Acute HIV infection is the first stage of the infection. Usually within two to four weeks of infection, two-thirds of those with HIV will experience flu-like symptoms. These symptoms may last for several days or even weeks. However, some people may experience no symptoms at all.
In this stage, there is a large amount of HIV in your blood, which is known as the viral load. Studies have noted incredibly high viral loads during the acute stage, meaning you are more contagious at this time.
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Aids Or Hiv Life Expectancy Without Medication
How long can you live with HIV or AIDS if you chose not to treat with ART combinations or other prescription drugs? In the absence of such therapy, a patient should expect to see a notable decrease in life expectancy.
In countries where health care and ARTs arent readily accessible, HIV rates are above 20 percent. Shorter HIV life expectancy in these regions, combined with a high incidence of AIDS in younger age groups, boosts their overall mortality rate.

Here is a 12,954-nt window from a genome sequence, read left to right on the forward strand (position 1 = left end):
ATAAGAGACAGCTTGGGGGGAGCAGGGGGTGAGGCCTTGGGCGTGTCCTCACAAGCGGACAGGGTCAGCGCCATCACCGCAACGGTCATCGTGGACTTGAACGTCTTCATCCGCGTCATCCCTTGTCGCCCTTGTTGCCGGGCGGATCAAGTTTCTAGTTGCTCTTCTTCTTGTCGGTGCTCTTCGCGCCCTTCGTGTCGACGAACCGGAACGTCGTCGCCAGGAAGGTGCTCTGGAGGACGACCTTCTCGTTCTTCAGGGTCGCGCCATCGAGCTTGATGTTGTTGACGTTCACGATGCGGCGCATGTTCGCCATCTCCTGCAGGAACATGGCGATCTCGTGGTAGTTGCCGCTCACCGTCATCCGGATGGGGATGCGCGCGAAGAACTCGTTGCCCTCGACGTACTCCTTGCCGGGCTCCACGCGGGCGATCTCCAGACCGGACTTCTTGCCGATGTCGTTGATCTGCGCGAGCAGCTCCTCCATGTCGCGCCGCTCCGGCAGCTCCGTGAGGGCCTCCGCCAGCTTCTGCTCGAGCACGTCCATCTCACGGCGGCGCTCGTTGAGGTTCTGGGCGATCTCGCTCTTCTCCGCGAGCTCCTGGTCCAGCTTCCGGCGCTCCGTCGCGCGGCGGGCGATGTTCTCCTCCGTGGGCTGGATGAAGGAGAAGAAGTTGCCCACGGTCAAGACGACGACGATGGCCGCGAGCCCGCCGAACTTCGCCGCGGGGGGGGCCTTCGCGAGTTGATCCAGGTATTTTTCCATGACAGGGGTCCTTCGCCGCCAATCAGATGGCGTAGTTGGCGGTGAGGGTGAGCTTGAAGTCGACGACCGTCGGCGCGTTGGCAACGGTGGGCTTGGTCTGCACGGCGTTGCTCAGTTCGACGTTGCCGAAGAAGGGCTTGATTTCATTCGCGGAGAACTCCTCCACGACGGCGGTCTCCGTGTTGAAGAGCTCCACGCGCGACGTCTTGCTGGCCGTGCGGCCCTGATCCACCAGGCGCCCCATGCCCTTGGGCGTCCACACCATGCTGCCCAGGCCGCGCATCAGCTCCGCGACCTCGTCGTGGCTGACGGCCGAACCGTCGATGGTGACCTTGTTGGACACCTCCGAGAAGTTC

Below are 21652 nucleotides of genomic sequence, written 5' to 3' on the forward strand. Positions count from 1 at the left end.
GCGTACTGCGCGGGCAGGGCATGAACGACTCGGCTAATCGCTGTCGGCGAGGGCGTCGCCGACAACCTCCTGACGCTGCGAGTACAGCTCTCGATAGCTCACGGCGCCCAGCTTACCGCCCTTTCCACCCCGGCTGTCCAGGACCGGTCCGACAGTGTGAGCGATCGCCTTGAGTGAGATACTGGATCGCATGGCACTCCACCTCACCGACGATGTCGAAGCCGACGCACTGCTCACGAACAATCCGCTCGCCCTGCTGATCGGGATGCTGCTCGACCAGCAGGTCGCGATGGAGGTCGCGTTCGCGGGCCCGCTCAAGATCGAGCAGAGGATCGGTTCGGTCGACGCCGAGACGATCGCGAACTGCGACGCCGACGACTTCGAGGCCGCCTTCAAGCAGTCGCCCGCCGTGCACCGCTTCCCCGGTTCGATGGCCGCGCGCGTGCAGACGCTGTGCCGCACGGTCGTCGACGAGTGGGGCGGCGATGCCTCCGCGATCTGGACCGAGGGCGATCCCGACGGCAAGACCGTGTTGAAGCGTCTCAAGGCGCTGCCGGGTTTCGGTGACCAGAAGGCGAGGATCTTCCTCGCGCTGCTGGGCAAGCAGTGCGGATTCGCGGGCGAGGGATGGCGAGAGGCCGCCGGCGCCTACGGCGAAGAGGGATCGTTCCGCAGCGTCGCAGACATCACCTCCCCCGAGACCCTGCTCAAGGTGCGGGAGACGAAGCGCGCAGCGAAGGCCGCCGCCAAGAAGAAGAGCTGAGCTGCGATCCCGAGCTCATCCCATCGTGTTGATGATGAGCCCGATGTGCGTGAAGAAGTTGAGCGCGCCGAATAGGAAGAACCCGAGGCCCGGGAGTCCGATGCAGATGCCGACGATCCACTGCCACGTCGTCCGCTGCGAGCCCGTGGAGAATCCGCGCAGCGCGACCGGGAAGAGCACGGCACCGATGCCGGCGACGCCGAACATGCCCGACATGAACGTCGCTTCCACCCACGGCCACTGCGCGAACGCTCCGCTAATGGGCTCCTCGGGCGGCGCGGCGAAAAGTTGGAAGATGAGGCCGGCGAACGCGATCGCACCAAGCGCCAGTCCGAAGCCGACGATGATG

Population studies proved that AIDS patients who did not take HIV medications survived for roughly three years. Once they developed a dangerous opportunistic illness, life expectancy with AIDS decreased to one year or less.
Thats why HIV and AIDS remain a serious threat to public health, and why early detection is absolutely critical to long-term survival.
What Should I Do If I Think I Could Have Hiv
Only an HIV test can tell you whether you have HIV.
Try not to guess based on any symptoms you may or may not have, or on the HIV status of a person you have had sex with.
If you test, tell whoever tests you if youve recently taken risks or had symptoms similar to seroconversion illness, as this will affect the kind of HIV test you should have.